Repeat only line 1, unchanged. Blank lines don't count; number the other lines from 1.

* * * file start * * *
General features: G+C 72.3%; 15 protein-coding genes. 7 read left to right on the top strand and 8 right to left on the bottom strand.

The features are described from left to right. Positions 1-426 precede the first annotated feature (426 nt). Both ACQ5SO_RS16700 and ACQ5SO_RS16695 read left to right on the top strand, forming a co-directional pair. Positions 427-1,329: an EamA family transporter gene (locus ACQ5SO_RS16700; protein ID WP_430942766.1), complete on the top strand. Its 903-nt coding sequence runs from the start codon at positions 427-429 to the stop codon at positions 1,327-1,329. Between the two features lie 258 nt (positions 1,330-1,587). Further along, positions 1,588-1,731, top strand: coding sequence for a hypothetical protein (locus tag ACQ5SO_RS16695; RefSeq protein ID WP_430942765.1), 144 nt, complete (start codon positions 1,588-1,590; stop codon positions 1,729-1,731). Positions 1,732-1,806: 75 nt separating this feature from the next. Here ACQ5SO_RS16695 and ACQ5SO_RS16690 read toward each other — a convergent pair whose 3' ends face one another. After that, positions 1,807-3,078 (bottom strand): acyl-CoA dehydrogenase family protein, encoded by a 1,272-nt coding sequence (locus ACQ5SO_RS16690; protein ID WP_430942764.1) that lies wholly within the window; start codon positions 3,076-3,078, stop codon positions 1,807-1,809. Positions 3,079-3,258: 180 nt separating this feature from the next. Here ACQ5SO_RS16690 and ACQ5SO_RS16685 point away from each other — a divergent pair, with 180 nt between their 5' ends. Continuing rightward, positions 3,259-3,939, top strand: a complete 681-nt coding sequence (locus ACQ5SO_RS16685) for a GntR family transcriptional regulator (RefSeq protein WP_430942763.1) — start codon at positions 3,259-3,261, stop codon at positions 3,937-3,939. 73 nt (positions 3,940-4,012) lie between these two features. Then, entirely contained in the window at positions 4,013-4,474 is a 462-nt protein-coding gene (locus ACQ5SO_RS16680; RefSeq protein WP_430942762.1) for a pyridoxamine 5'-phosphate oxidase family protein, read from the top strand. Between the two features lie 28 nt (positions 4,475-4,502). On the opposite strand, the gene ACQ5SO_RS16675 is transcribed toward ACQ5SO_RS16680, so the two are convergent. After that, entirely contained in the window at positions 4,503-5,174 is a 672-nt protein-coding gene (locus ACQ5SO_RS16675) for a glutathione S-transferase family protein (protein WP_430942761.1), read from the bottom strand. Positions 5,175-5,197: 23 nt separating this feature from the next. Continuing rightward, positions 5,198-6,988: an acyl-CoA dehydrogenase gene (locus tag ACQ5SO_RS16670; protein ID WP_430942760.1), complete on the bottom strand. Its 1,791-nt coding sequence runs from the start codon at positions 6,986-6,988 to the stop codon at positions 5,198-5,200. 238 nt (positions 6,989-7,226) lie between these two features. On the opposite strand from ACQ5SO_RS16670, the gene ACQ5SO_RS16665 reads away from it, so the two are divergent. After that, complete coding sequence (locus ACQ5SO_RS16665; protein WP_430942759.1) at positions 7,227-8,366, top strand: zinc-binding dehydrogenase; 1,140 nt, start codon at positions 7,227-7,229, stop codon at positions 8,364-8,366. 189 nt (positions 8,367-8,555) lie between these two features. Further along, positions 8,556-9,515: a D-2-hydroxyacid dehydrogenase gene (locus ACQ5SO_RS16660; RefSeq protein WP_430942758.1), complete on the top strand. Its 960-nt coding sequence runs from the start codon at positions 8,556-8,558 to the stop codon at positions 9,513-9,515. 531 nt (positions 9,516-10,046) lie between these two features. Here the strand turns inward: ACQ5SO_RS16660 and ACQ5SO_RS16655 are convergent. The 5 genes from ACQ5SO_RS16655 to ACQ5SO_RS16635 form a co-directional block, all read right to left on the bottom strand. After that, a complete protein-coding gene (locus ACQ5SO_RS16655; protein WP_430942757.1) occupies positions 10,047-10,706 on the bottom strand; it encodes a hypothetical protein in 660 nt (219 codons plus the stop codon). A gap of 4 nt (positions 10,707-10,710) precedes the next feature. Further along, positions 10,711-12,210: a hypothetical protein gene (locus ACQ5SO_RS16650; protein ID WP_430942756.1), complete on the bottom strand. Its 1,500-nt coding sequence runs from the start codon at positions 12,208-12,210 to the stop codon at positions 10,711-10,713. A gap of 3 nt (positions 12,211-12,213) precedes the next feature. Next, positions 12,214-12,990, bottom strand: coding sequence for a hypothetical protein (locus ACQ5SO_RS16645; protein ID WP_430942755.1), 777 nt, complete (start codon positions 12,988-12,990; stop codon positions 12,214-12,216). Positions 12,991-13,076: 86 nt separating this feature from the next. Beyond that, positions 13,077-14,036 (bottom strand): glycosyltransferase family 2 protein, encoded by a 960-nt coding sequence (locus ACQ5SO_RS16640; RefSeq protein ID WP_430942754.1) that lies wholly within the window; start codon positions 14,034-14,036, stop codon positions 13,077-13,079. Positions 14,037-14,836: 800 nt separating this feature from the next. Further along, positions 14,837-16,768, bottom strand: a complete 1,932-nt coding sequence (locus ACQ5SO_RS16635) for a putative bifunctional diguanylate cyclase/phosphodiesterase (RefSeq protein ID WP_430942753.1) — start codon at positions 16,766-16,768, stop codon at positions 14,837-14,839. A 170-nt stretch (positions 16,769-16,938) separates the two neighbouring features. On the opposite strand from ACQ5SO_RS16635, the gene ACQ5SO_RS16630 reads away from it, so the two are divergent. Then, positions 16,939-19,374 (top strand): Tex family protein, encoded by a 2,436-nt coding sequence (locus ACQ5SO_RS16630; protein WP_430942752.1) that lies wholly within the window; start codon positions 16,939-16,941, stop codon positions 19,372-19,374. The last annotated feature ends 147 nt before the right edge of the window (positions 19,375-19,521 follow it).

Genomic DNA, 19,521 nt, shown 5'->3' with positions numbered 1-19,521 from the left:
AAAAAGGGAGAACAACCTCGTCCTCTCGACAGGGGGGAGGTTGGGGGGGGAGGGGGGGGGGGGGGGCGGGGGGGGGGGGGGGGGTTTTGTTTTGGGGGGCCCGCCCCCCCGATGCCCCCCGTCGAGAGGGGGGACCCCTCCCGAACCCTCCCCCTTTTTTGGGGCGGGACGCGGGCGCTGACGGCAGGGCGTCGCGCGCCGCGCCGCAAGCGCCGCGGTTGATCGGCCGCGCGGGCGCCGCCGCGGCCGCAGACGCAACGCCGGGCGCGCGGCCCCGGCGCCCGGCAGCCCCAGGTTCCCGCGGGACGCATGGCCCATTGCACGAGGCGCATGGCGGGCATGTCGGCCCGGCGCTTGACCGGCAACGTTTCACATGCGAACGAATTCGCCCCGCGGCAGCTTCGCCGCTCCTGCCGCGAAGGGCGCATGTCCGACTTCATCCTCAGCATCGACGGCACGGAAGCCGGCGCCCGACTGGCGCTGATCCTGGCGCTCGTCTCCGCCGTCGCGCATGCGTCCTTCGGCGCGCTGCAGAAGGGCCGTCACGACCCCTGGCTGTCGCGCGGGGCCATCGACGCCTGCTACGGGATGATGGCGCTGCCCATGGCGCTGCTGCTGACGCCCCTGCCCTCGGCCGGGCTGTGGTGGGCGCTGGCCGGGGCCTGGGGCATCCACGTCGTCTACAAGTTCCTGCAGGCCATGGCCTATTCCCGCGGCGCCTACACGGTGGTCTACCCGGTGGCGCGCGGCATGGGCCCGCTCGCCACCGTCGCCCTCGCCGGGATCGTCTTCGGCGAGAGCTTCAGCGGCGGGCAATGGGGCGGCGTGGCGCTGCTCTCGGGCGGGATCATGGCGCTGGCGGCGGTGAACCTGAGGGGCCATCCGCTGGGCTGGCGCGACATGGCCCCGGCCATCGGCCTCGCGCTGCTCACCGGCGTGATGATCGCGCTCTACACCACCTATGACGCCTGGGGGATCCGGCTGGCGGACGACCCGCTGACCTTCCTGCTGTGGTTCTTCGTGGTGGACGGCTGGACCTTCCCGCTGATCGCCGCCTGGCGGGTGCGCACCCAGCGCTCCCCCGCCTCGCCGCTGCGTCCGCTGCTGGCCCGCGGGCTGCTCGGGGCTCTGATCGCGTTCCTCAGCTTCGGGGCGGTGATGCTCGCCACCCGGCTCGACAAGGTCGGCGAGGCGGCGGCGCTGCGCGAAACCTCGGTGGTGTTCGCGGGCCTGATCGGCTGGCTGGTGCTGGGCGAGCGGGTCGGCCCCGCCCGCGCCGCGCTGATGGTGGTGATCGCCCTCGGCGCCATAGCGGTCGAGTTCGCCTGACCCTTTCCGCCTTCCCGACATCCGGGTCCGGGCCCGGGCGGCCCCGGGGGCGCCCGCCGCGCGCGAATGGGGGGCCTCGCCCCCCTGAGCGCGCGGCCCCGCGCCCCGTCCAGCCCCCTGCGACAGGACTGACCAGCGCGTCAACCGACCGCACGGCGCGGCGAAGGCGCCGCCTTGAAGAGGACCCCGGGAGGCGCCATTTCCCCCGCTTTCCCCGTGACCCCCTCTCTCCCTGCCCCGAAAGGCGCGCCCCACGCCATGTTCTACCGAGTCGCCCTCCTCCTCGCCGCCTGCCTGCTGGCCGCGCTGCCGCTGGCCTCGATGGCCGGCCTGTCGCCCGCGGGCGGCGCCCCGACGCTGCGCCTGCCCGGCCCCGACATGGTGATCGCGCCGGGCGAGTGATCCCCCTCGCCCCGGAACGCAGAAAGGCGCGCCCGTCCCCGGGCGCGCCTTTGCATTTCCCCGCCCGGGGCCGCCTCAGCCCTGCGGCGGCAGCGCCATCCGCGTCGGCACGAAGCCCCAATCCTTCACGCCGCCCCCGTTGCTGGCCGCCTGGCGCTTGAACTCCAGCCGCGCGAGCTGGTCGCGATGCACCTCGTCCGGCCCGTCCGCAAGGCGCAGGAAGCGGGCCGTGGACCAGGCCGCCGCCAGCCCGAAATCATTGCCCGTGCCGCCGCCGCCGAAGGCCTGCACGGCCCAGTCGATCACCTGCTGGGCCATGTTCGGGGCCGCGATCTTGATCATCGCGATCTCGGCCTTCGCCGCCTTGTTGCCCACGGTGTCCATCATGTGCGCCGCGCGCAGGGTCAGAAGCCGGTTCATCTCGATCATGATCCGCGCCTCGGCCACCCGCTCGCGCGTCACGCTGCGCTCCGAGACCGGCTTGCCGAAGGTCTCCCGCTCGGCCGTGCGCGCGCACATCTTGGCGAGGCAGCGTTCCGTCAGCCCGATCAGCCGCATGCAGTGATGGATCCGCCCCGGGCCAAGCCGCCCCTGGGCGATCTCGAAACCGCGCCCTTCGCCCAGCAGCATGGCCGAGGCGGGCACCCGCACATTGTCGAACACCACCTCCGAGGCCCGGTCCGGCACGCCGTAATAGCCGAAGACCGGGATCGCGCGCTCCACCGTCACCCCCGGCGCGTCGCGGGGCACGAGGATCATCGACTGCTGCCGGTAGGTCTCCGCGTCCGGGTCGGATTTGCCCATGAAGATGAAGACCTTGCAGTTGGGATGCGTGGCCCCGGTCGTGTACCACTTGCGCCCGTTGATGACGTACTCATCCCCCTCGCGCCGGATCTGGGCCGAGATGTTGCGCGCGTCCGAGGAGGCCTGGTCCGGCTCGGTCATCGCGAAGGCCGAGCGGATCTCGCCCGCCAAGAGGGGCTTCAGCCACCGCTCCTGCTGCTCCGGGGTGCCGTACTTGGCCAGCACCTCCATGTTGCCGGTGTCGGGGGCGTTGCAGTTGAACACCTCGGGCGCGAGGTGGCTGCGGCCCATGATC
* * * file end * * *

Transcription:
General features: G+C 72.3%; 15 protein-coding genes. 7 read left to right on the top strand and 8 right to left on the bottom strand.